Guest talk on Chris­tian­ity and cricket

Kentish Express Ashford & District - - Most Unromantic Man Competition -

A for­mer West In­dian crick­eter and the cur­rent Kent County coach will be speak­ing at Willes­bor­ough Bap­tist Church in Hythe Road, Ash­ford on Satur­day, Jan­uary 25.

The event has been or­gan­ised by the Men of Willes­bor­ough, who of­ten get to­gether for break­fast events on var­i­ous Satur­days through­out the year.

Their aim is to spend time so­cial­is­ing to­gether, with speak­ers who prompt think­ing about the chal­lenges of life fac­ing men to­day.

Jimmy Adams will be dis­cussing his cricket ca­reer as well as his Chris­tian faith.

The talk is free to at­tend, but do­na­tions to the church would be ap­pre­ci­ated.

Doors open at 8am for an 8.15am start.

For more in­for­ma­tion, call 01233 632739 or visit www.wb­cash­ford.org.uk A for­mer jour­nal­ist from Ken­ning­ton has writ­ten a book which tells the story of the vil­lage in the First World War.

Ken­ning­ton at War 1914-1918, writ­ten by Robin Britcher, tells of life in the vil­lage, as well as the lives of the men who are re­mem­bered at the War Me­mo­rial in Church Road, Ken­ning­ton.

It in­cludes de­tails of their lives be­fore they went to war, in­clud­ing pho­tos of many of them, as well as re­ports pub­lished in the Ken­tish Ex­press at the time.

Mr Britcher, of Faver­sham Road, said: “For many years I looked at the names on the me­mo­rial of men who died in the First World War.

“I wanted to know more about them. Where did they live and work and how did they meet their deaths? How old were they? I de­cided to find out and tell all their sto­ries.

“My re­search took me to li­braries, archives and into the homes of some of the rel­a­tives of those who died. And the in­ter­net was a huge source of in­for­ma­tion.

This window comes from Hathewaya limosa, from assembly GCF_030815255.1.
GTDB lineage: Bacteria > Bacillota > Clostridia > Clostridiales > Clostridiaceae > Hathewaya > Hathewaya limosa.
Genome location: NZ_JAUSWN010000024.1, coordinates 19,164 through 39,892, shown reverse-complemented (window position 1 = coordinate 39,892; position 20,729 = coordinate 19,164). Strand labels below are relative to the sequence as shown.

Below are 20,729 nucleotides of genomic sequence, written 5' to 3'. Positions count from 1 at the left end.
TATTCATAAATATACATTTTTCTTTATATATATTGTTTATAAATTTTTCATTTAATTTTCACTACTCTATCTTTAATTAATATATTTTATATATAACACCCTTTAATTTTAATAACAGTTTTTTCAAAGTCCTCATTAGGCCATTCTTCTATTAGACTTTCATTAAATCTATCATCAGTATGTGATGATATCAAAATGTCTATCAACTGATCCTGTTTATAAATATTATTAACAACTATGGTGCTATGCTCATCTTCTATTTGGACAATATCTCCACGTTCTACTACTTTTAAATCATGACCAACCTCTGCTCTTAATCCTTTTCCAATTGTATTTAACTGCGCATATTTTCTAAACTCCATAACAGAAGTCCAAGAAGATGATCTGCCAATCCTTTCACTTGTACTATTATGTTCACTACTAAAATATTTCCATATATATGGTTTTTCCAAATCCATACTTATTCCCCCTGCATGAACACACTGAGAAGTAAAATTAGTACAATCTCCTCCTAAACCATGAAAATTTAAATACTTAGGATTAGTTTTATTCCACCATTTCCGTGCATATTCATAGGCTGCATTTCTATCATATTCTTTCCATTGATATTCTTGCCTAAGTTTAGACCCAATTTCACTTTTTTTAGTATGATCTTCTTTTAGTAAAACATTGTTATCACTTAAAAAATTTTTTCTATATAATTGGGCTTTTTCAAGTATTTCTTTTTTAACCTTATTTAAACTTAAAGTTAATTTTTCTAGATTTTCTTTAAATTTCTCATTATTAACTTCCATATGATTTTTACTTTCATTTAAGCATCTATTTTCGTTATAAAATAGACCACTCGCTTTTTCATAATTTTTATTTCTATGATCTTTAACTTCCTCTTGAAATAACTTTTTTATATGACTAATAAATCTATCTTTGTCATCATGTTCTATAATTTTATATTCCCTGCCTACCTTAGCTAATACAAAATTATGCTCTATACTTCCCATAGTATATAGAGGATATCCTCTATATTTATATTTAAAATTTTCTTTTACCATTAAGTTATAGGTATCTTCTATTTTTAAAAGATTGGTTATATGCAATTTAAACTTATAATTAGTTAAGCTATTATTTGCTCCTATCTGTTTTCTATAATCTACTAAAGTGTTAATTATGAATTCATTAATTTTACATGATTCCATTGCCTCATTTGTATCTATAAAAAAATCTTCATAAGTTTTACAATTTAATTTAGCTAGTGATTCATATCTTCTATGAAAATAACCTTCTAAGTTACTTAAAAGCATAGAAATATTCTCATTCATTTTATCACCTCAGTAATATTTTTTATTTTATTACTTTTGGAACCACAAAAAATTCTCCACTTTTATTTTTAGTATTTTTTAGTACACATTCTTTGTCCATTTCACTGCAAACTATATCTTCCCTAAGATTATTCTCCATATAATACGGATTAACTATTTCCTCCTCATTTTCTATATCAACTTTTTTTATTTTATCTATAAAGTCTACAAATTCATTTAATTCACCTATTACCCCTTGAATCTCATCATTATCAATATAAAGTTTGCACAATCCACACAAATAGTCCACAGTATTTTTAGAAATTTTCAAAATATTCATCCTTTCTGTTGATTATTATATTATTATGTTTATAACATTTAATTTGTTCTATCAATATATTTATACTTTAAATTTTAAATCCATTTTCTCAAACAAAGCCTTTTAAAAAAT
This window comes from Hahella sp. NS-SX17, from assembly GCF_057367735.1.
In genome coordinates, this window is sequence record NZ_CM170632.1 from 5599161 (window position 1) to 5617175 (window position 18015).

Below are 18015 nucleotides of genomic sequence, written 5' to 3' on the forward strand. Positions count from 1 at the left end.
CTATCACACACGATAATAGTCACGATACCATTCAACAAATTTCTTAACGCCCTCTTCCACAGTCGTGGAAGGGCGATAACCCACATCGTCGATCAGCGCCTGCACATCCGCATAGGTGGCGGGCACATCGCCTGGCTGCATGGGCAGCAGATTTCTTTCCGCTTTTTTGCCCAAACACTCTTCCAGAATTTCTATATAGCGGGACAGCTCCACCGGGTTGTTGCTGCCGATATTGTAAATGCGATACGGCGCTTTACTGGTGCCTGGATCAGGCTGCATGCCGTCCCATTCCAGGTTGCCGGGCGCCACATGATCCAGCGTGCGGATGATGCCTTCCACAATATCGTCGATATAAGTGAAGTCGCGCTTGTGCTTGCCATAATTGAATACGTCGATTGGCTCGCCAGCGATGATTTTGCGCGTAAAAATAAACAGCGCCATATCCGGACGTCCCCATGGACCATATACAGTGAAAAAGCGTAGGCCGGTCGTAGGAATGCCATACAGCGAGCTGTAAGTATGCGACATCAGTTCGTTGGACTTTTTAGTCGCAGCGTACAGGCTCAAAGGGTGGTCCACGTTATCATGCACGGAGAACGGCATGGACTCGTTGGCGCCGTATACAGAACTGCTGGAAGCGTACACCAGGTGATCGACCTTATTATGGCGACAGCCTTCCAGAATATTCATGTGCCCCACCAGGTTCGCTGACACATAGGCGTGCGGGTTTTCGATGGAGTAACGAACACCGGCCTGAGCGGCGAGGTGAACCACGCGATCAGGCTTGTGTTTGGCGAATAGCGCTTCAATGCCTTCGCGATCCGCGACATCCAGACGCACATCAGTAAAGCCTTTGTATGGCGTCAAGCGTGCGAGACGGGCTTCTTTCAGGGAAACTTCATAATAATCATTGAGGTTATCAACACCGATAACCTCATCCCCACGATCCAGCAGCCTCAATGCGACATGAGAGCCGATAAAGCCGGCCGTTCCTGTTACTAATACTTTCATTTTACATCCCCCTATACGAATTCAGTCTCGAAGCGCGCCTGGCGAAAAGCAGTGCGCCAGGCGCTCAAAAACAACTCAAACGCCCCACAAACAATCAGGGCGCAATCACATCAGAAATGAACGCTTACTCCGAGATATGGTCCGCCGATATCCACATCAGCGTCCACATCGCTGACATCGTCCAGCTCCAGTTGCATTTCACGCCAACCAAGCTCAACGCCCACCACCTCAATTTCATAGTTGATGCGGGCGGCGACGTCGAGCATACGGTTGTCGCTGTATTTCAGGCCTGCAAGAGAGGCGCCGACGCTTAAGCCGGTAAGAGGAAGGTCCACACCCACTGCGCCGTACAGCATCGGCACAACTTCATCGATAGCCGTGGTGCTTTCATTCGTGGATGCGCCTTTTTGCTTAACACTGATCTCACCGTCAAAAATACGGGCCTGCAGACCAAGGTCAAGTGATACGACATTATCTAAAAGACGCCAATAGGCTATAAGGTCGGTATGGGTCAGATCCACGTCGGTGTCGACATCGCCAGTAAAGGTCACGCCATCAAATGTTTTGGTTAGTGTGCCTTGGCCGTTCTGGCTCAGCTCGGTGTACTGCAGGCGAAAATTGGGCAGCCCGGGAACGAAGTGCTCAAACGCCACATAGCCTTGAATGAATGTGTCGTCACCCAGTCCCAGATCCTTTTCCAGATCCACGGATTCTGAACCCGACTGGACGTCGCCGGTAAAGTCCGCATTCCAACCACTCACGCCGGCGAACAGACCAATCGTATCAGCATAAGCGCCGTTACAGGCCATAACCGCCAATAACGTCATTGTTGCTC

“I have in­cluded pic­tures of many of the men, last let­ters home, and told of life in Ken­ning­ton dur­ing that ter­ri­ble time. There were also a few lighter mo­ments.

“I hope the book will ap­peal to all ages and that the poignant sto­ries of the men who didn’t come home means they will be re­mem­bered as more than just a name on a me­mo­rial.”

Among the sto­ries re­called are many acts of brav­ery, in­clud­ing those which won Nor­man Hight the Mil­i­tary Cross, and Al­bert Knight the Mil­i­tary Medal.

Among the re­ports from the Ken­tish Ex­press is one telling of four brothers, sons of a Mrs Ellen Wither­den of East Moun­tain Cot­tages, all serv­ing on the front­line.

Copies of the book are avail­able for £3 from Savers Newsagent in Faver­sham Road or by cheque for £4.50, in­clud­ing P&P, sent to Robin Britcher, 169 Faver­sham Road, Ken­ning­ton, TN24 9AE.

Pic­ture: Barry Good­win FM2107849

Kent coach Jimmy Adams

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